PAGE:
To be fair, there is an argument that Trump is the reason that the economy is good right now. But it’s just that, an argument–and certainly not one that has much to do with righteousness. While the President often gets the credit or blame for the economy (mostly because that’s the only politician the average person can name), most economists agree that the President (no matter who it is or what party they belong to) has relatively little power when it comes to affecting the economy.
And now we come to the real issue: evangelicals believe that the government should enforce their form of morality, so action that curtails the rights of women to get abortions or be believed when they assert that they have been sexually assaulted, the rights of the LGBTQ community to exist, the rights of immigrants to have a fair go in this country matches with their view of what the country should be in order to follow their definition of Christian righteousness.
You can argue with my characterization of their goals if you’d like, but at the end of the day, you have to acknowledge that evangelical Christians support Trump because they believe that Trump will achieve the type of change they want for the country. You only have to look at Trump’s policies, statements and actions to see the truth in what I’ve written.
That creates a problem for the evangelicals. They want what Trump offers them, but they also don’t want Trump, because he is amoral, narcisstic, jingoistic, self-interested and generally problematic.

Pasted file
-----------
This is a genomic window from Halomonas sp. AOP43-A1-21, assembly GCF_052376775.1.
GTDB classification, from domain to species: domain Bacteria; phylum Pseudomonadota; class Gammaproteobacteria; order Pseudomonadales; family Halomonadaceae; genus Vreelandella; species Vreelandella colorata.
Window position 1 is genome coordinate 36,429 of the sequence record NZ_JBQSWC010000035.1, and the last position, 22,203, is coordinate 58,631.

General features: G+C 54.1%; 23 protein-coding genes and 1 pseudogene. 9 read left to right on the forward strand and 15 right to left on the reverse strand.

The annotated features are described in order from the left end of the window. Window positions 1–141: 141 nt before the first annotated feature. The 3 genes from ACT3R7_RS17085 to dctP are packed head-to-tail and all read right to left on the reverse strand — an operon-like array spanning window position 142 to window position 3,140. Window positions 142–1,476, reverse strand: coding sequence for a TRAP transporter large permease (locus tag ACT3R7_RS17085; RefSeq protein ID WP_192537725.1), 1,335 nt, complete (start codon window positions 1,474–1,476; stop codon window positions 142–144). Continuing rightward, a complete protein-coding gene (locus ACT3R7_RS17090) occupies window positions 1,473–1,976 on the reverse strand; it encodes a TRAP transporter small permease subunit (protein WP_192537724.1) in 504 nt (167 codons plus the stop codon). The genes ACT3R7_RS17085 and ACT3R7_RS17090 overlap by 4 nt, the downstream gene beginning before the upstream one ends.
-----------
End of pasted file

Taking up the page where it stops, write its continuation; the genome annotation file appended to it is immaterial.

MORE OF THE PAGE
Enter the Cyrus argument. This allows the evangelicals to avoid the cognitive dissonance between seeing themselves as inherently righteous and moral actors while supporting someone who is so clearly not. “Trump may not be godly, but he’s doing what God put him here to do, so we should support him.” If you’re inclined to ask about the actual morality of the policies favored by the evangelicals in light of the Gospels, don’t bother; that ship sailed a long time ago.
What makes this dangerous–for the nation, as a temptation to Christian believers and as a detriment to the Christian witness to those who do not believe–is that it again resorts to Divine Command Theory to justify what humans believe to be God’s will as absolute and unassailable truth. The “Cyrus Prophecy” argument allows the evangelicals to unquestioningly cling to a very particular interpretation of Scripture, to use an “ends justify the means” approach to their faith, and to reject outright anyone who challenges the assertions that they’ve made. Psychologically very effective. Theologically, not so much.
As I argued in my post about the U.S. Embassy in Jerusalem, this allows Christians to ignore the effects of the route they take to pursue their so-called righteousness. Just as the Cyrus argument requires us to selectively ignore the claim of Isaiah that God’s selection of Cyrus made him righteous, resorting to Divine Command Theory to justify beliefs and actions requires us to ignore much of Christ’s message as to how we ought to comport ourselves as Christians seeking righteousness.
To be fair, I think that there is a very good analogy in the Old Testament for Trump, it’s just not Cyrus. It’s King Saul, appointed king by God when the Israelites begged God for a king and God said (paraphrasing): “Okay, I’m gonna give you what you’re asking for, but I don’t think it’s going to be what you think it’s going to be…” Because Trump certainly isn’t the president this country needs right now, but he might be the president we collectively deserve until we take a good look at ourselves and figure out what a “great” America actually looks like.